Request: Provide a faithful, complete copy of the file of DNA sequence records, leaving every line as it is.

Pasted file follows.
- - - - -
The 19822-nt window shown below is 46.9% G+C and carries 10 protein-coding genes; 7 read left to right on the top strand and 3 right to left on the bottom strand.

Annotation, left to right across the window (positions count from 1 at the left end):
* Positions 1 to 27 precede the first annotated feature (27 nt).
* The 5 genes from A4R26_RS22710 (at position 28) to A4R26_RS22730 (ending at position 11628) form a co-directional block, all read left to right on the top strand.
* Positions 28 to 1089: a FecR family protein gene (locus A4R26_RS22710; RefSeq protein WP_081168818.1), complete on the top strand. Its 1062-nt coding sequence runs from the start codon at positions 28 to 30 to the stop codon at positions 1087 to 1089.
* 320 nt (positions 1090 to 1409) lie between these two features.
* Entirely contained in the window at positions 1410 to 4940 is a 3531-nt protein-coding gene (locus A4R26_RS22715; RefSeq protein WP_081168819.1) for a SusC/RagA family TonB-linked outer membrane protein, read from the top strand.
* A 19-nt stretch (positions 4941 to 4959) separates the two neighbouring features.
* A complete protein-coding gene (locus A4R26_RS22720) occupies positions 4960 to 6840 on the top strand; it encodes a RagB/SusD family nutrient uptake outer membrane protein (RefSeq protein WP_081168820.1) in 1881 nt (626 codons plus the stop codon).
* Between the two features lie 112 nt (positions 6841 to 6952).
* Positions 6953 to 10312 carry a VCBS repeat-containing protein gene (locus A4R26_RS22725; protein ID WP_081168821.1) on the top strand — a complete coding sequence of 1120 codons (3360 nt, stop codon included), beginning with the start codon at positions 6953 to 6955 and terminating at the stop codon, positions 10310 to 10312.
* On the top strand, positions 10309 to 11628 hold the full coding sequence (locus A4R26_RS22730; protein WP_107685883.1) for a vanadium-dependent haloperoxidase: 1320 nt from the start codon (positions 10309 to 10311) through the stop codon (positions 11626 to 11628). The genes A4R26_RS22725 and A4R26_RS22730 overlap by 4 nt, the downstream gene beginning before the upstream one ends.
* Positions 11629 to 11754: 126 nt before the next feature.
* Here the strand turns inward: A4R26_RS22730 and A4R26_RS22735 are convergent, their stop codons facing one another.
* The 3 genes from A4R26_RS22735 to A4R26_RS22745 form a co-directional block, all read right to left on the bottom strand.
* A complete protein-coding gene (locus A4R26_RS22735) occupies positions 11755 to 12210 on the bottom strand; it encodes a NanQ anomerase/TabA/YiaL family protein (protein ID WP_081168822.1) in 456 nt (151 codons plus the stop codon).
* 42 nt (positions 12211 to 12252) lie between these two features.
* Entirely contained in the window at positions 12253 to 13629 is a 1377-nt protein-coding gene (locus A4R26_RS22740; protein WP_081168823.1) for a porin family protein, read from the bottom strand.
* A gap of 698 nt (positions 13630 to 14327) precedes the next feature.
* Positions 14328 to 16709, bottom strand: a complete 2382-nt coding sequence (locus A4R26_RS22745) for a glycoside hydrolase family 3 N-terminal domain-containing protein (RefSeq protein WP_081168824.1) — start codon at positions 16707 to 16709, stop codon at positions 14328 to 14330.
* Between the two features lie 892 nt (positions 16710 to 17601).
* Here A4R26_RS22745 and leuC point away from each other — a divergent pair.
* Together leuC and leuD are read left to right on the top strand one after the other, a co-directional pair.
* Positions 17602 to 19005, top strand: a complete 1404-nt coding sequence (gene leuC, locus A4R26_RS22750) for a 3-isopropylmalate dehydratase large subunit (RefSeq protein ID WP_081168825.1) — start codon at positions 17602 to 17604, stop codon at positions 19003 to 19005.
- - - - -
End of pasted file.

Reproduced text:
The 19822-nt window shown below is 46.9% G+C and carries 10 protein-coding genes; 7 read left to right on the top strand and 3 right to left on the bottom strand.

Annotation, left to right across the window (positions count from 1 at the left end):
* Positions 1 to 27 precede the first annotated feature (27 nt).
* The 5 genes from A4R26_RS22710 (at position 28) to A4R26_RS22730 (ending at position 11628) form a co-directional block, all read left to right on the top strand.
* Positions 28 to 1089: a FecR family protein gene (locus A4R26_RS22710; RefSeq protein WP_081168818.1), complete on the top strand. Its 1062-nt coding sequence runs from the start codon at positions 28 to 30 to the stop codon at positions 1087 to 1089.
* 320 nt (positions 1090 to 1409) lie between these two features.
* Entirely contained in the window at positions 1410 to 4940 is a 3531-nt protein-coding gene (locus A4R26_RS22715; RefSeq protein WP_081168819.1) for a SusC/RagA family TonB-linked outer membrane protein, read from the top strand.
* A 19-nt stretch (positions 4941 to 4959) separates the two neighbouring features.
* A complete protein-coding gene (locus A4R26_RS22720) occupies positions 4960 to 6840 on the top strand; it encodes a RagB/SusD family nutrient uptake outer membrane protein (RefSeq protein WP_081168820.1) in 1881 nt (626 codons plus the stop codon).
* Between the two features lie 112 nt (positions 6841 to 6952).
* Positions 6953 to 10312 carry a VCBS repeat-containing protein gene (locus A4R26_RS22725; protein ID WP_081168821.1) on the top strand — a complete coding sequence of 1120 codons (3360 nt, stop codon included), beginning with the start codon at positions 6953 to 6955 and terminating at the stop codon, positions 10310 to 10312.
* On the top strand, positions 10309 to 11628 hold the full coding sequence (locus A4R26_RS22730; protein WP_107685883.1) for a vanadium-dependent haloperoxidase: 1320 nt from the start codon (positions 10309 to 10311) through the stop codon (positions 11626 to 11628). The genes A4R26_RS22725 and A4R26_RS22730 overlap by 4 nt, the downstream gene beginning before the upstream one ends.
* Positions 11629 to 11754: 126 nt before the next feature.
* Here the strand turns inward: A4R26_RS22730 and A4R26_RS22735 are convergent, their stop codons facing one another.
* The 3 genes from A4R26_RS22735 to A4R26_RS22745 form a co-directional block, all read right to left on the bottom strand.
* A complete protein-coding gene (locus A4R26_RS22735) occupies positions 11755 to 12210 on the bottom strand; it encodes a NanQ anomerase/TabA/YiaL family protein (protein ID WP_081168822.1) in 456 nt (151 codons plus the stop codon).
* 42 nt (positions 12211 to 12252) lie between these two features.
* Entirely contained in the window at positions 12253 to 13629 is a 1377-nt protein-coding gene (locus A4R26_RS22740; protein WP_081168823.1) for a porin family protein, read from the bottom strand.
* A gap of 698 nt (positions 13630 to 14327) precedes the next feature.
* Positions 14328 to 16709, bottom strand: a complete 2382-nt coding sequence (locus A4R26_RS22745) for a glycoside hydrolase family 3 N-terminal domain-containing protein (RefSeq protein WP_081168824.1) — start codon at positions 16707 to 16709, stop codon at positions 14328 to 14330.
* Between the two features lie 892 nt (positions 16710 to 17601).
* Here A4R26_RS22745 and leuC point away from each other — a divergent pair.
* Together leuC and leuD are read left to right on the top strand one after the other, a co-directional pair.
* Positions 17602 to 19005, top strand: a complete 1404-nt coding sequence (gene leuC, locus A4R26_RS22750) for a 3-isopropylmalate dehydratase large subunit (RefSeq protein ID WP_081168825.1) — start codon at positions 17602 to 17604, stop codon at positions 19003 to 19005.